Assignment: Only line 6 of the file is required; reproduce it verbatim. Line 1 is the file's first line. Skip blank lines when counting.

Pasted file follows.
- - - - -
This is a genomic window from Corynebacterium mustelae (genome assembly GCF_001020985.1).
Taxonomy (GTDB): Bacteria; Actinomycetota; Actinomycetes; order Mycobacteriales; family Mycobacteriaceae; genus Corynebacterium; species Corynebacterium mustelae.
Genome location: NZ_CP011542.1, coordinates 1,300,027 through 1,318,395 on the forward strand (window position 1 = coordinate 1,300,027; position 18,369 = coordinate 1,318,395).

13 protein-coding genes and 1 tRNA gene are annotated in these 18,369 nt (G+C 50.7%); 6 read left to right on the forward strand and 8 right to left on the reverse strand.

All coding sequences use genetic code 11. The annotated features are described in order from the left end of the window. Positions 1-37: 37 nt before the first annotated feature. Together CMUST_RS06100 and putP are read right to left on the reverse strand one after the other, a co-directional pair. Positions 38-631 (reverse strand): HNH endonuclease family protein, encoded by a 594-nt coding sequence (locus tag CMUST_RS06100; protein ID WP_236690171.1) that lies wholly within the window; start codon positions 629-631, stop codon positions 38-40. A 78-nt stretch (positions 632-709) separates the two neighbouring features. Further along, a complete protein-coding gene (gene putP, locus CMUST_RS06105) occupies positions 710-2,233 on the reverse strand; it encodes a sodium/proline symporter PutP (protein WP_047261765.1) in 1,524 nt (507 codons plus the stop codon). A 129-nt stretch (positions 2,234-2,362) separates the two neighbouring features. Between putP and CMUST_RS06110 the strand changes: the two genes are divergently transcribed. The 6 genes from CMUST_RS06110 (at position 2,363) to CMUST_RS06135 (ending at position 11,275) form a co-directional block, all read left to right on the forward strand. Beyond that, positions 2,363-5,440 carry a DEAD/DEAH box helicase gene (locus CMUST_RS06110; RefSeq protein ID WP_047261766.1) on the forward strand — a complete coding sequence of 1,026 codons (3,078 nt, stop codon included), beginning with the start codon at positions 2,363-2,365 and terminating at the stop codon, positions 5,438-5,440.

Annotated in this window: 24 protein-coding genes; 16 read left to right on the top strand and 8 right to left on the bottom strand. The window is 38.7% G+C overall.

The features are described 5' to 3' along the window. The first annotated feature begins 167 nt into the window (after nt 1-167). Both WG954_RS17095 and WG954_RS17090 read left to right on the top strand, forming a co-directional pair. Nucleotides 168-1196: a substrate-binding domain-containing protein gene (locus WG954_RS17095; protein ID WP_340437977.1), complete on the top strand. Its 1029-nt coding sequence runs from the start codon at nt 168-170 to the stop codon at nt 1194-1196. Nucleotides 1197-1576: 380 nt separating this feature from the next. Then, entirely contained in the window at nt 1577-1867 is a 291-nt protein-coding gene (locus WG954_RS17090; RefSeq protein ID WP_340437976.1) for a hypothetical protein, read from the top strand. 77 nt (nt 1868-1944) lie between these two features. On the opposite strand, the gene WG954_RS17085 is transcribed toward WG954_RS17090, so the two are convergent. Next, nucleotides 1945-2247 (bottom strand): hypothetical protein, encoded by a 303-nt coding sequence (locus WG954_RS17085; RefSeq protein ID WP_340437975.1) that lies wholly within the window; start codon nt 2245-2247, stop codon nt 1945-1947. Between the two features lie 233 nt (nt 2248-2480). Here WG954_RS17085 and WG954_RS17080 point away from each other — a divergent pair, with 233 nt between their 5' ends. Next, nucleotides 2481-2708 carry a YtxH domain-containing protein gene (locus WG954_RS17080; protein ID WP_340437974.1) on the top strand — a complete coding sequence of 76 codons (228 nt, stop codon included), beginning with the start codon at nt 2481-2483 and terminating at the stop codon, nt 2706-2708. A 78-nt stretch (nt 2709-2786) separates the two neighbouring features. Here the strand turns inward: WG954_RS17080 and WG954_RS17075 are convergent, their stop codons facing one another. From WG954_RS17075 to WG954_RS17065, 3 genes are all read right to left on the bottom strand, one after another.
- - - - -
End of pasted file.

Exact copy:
Annotated in this window: 24 protein-coding genes; 16 read left to right on the top strand and 8 right to left on the bottom strand. The window is 38.7% G+C overall.